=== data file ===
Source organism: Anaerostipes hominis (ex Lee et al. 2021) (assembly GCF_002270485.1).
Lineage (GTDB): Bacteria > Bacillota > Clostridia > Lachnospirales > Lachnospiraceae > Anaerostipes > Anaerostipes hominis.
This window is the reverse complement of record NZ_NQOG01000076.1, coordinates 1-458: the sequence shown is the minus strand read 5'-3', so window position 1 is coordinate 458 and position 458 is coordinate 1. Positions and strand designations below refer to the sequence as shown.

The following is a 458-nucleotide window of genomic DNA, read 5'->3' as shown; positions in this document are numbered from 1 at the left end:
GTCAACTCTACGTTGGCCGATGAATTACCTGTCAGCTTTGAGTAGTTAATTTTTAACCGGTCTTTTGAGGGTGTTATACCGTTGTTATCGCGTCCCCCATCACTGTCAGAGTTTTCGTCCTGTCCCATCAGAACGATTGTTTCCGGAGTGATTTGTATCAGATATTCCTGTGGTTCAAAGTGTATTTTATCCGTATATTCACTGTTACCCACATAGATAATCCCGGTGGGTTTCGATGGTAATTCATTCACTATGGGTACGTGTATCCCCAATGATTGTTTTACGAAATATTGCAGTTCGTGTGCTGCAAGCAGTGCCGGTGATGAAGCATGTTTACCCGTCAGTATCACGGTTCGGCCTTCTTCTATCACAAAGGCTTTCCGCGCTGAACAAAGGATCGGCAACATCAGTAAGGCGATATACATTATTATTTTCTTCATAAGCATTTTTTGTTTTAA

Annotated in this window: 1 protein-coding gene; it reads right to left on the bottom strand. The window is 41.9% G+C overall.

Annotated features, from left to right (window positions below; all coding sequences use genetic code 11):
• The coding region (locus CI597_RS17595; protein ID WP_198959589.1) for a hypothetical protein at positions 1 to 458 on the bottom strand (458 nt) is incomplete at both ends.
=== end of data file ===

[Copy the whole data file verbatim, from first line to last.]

Source organism: Anaerostipes hominis (ex Lee et al. 2021) (assembly GCF_002270485.1).
Lineage (GTDB): Bacteria > Bacillota > Clostridia > Lachnospirales > Lachnospiraceae > Anaerostipes > Anaerostipes hominis.
This window is the reverse complement of record NZ_NQOG01000076.1, coordinates 1-458: the sequence shown is the minus strand read 5'-3', so window position 1 is coordinate 458 and position 458 is coordinate 1. Positions and strand designations below refer to the sequence as shown.

The following is a 458-nucleotide window of genomic DNA, read 5'->3' as shown; positions in this document are numbered from 1 at the left end:
GTCAACTCTACGTTGGCCGATGAATTACCTGTCAGCTTTGAGTAGTTAATTTTTAACCGGTCTTTTGAGGGTGTTATACCGTTGTTATCGCGTCCCCCATCACTGTCAGAGTTTTCGTCCTGTCCCATCAGAACGATTGTTTCCGGAGTGATTTGTATCAGATATTCCTGTGGTTCAAAGTGTATTTTATCCGTATATTCACTGTTACCCACATAGATAATCCCGGTGGGTTTCGATGGTAATTCATTCACTATGGGTACGTGTATCCCCAATGATTGTTTTACGAAATATTGCAGTTCGTGTGCTGCAAGCAGTGCCGGTGATGAAGCATGTTTACCCGTCAGTATCACGGTTCGGCCTTCTTCTATCACAAAGGCTTTCCGCGCTGAACAAAGGATCGGCAACATCAGTAAGGCGATATACATTATTATTTTCTTCATAAGCATTTTTTGTTTTAA

Annotated in this window: 1 protein-coding gene; it reads right to left on the bottom strand. The window is 41.9% G+C overall.

Annotated features, from left to right (window positions below; all coding sequences use genetic code 11):
• The coding region (locus CI597_RS17595; protein ID WP_198959589.1) for a hypothetical protein at positions 1 to 458 on the bottom strand (458 nt) is incomplete at both ends.